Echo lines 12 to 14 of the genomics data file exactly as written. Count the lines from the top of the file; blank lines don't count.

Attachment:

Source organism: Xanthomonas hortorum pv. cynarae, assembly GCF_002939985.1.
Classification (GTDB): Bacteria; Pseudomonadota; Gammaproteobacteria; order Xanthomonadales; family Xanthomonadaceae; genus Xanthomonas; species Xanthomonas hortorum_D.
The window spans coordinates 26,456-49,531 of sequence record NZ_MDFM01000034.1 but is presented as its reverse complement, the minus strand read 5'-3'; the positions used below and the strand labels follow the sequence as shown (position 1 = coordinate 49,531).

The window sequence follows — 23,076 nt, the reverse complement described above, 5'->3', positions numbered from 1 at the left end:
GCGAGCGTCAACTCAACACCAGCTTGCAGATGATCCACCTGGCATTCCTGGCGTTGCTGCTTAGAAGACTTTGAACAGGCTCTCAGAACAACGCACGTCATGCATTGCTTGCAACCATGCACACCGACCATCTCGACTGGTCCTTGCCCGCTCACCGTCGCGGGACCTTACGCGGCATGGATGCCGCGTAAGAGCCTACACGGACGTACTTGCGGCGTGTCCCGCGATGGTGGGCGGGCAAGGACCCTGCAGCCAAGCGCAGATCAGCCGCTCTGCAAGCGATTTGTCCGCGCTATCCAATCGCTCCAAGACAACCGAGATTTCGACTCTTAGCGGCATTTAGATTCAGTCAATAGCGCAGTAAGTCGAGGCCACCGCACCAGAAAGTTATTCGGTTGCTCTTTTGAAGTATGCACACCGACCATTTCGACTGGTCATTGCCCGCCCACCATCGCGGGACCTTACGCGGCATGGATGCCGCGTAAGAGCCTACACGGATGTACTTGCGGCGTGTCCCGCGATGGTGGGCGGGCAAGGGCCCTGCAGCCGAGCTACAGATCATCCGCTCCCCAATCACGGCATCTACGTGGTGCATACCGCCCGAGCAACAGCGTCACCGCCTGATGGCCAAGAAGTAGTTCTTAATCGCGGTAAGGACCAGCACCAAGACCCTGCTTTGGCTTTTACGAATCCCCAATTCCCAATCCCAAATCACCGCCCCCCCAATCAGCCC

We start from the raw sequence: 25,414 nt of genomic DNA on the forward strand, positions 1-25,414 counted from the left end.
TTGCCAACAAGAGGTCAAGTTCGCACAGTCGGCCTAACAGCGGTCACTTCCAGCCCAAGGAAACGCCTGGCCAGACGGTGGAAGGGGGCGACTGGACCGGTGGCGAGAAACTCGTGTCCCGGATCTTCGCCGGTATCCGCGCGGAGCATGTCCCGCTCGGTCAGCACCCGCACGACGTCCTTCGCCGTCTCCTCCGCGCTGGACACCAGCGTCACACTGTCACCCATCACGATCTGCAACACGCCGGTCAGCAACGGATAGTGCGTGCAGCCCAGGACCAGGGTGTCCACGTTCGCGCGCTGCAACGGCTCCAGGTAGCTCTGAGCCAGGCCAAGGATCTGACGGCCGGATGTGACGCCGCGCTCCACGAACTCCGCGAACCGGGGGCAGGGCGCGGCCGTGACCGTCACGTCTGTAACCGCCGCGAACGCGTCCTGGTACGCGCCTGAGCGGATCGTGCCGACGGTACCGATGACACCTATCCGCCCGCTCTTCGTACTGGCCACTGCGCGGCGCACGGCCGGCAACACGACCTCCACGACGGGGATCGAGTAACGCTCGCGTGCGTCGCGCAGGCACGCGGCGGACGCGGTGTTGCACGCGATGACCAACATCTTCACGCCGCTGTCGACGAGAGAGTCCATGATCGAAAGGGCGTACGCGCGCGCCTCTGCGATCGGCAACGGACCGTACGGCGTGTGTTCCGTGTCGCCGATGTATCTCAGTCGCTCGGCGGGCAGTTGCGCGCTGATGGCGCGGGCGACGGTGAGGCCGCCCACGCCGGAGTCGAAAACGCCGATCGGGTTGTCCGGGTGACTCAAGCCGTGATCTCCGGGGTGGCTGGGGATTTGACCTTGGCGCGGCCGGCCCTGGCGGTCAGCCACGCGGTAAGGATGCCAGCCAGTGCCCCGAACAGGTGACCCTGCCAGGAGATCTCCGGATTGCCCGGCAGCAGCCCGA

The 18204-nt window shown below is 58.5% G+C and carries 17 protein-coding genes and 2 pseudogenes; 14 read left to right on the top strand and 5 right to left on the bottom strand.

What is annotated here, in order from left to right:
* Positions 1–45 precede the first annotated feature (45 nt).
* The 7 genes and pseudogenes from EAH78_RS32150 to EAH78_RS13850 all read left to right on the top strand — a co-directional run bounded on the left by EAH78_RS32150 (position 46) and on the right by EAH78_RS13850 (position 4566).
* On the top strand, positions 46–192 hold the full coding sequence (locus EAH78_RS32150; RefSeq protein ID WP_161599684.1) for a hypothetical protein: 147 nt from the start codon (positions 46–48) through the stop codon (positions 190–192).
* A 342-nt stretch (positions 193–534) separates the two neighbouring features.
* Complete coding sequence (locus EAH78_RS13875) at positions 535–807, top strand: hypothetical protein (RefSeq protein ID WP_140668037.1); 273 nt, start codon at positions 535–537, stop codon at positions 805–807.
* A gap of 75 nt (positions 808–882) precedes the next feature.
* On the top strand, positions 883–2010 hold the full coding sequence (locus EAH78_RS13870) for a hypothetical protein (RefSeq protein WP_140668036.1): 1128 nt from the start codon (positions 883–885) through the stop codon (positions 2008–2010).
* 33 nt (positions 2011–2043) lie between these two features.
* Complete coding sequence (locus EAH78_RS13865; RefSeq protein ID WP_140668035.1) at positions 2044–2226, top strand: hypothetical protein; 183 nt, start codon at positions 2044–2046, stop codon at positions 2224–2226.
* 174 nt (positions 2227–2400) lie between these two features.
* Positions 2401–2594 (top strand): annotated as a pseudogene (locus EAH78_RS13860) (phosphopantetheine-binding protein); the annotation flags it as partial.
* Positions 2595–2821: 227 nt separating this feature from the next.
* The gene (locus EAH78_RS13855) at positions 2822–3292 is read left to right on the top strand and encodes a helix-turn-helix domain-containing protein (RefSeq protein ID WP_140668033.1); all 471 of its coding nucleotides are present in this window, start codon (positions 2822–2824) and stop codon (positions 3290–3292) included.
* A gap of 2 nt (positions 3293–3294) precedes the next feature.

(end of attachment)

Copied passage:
* On the top strand, positions 46–192 hold the full coding sequence (locus EAH78_RS32150; RefSeq protein ID WP_161599684.1) for a hypothetical protein: 147 nt from the start codon (positions 46–48) through the stop codon (positions 190–192).
* A 342-nt stretch (positions 193–534) separates the two neighbouring features.
* Complete coding sequence (locus EAH78_RS13875) at positions 535–807, top strand: hypothetical protein (RefSeq protein ID WP_140668037.1); 273 nt, start codon at positions 535–537, stop codon at positions 805–807.